The World Meteorological Organization (WMO) released its annual State of Global Climate report yesterday (March 21) with a clear message: Climate change is worsening, the planet is warming more now than ever, and communities are already feeling it.
“Globally averaged sea-surface temperatures were also the warmest on record; global sea levels continued to rise; and Arctic sea-ice extent was well below average for most of the year,” wrote WMO Secretary-General Petteri Taalas in the foreword.
Per the report, the global average temperature set a new record of 1.1 degrees Celsius above pre-industrial period levels. Climate justice activists have argued that 1.5 degrees Celsius becomes a tipping point. With just a half degree more—at 2 degrees Celsius—global sea levels rise would 10 centimeters more by 2100, according to a study published last year in Earth System Dynamics. That’s more than enough to threaten indigenous low-lying island communities already feeling the impact. The WMO report explains that the western Pacific has seen some of the highest increase in sea levels between 1993-2015.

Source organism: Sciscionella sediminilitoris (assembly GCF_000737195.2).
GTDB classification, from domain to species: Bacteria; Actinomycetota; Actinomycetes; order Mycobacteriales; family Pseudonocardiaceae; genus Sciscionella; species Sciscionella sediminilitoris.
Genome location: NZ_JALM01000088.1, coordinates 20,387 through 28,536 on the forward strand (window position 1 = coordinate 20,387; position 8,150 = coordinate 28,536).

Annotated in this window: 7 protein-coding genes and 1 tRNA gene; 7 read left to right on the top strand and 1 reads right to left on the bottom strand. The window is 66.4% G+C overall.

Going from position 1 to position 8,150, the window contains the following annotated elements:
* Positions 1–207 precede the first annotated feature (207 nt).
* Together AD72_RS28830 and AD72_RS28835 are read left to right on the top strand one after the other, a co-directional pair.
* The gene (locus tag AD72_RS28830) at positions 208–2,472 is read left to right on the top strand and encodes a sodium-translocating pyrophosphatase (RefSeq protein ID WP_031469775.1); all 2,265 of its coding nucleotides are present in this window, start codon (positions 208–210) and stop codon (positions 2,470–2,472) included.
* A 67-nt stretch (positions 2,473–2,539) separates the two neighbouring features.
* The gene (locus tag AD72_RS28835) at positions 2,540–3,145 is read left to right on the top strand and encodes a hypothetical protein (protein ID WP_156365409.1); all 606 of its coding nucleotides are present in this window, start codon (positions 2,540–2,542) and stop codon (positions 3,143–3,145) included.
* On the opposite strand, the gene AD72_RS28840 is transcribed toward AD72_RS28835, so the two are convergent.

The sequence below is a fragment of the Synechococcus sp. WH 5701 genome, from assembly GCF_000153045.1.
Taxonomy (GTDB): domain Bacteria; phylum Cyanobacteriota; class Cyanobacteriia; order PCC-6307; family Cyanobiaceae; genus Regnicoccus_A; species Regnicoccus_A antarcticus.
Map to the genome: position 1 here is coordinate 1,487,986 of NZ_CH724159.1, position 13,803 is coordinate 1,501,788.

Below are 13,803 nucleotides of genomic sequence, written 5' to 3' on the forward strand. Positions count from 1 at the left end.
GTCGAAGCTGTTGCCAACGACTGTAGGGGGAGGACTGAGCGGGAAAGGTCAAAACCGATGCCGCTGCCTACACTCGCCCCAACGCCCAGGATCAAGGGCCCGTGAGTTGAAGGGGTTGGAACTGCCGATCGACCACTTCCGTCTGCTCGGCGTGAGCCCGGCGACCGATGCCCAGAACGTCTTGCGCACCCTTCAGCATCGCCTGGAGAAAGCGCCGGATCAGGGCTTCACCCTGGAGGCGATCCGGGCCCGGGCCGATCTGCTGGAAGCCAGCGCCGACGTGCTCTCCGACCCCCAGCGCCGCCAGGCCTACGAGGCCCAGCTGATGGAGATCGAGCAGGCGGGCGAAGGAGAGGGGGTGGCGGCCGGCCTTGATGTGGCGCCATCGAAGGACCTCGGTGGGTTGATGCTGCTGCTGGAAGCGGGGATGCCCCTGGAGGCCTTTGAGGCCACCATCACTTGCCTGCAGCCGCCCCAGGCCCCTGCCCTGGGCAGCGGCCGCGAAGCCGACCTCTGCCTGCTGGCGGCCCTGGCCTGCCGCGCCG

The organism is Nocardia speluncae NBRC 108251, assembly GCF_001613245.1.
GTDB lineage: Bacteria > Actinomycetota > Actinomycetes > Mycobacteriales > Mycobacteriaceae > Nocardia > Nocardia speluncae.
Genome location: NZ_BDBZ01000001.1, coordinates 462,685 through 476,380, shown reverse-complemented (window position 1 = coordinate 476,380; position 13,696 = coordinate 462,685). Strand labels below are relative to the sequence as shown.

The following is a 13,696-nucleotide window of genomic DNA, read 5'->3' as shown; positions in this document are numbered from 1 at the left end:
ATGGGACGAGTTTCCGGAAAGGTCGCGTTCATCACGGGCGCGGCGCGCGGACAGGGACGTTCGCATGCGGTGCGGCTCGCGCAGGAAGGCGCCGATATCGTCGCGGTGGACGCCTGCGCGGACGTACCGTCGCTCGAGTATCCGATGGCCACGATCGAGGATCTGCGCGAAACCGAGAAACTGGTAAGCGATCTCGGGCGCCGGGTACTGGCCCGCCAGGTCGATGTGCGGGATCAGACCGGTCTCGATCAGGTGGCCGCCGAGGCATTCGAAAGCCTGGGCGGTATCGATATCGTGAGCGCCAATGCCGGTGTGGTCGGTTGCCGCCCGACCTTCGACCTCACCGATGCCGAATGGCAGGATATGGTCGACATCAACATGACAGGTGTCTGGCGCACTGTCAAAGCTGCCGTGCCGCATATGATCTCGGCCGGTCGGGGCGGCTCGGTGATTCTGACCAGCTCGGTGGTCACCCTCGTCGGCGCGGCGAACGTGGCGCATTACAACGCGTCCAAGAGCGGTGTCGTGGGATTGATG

Most of the report covers global impacts, including melting glaciers, severe weather events and major economic losses. In the U.S. specifically, the economy was hit hard from flooding in North and South Carolina, Georgia and Florida. Per the report, these are the areas in the U.S. seeing a major impact from climate change due to flooding.
The report goes on:
Extreme flooding affected parts of the southern United States, especially Louisiana, from 9 to 15 August . Seven-day rainfall totals in the worst-affected areas ranged from 500 mm to 800 mm, with 432 mm recorded in 15 hours in Livingston on 12 August. Some rivers peaked at levels up to 1.5 m above previous records. Thirteen deaths were reported and more than 50 000 homes and 20 000 businesses were damaged or destroyed. Total losses were estimated at US$ 10 billion.
Other U.S. impacts noted in the study include wildfires, thunderstorms and snowstorms. Gatlinburg, Tennessee saw 14 deaths from the most destructive wildfire in modern history last year. Two dramatic thunderstorms in Texas caused more than $5 million in damage. These storms often bring flash floods. The Northeast had the fourth most-impactful snowstorm in the region since 1950 in January 2016.
See the complete 28-page report here.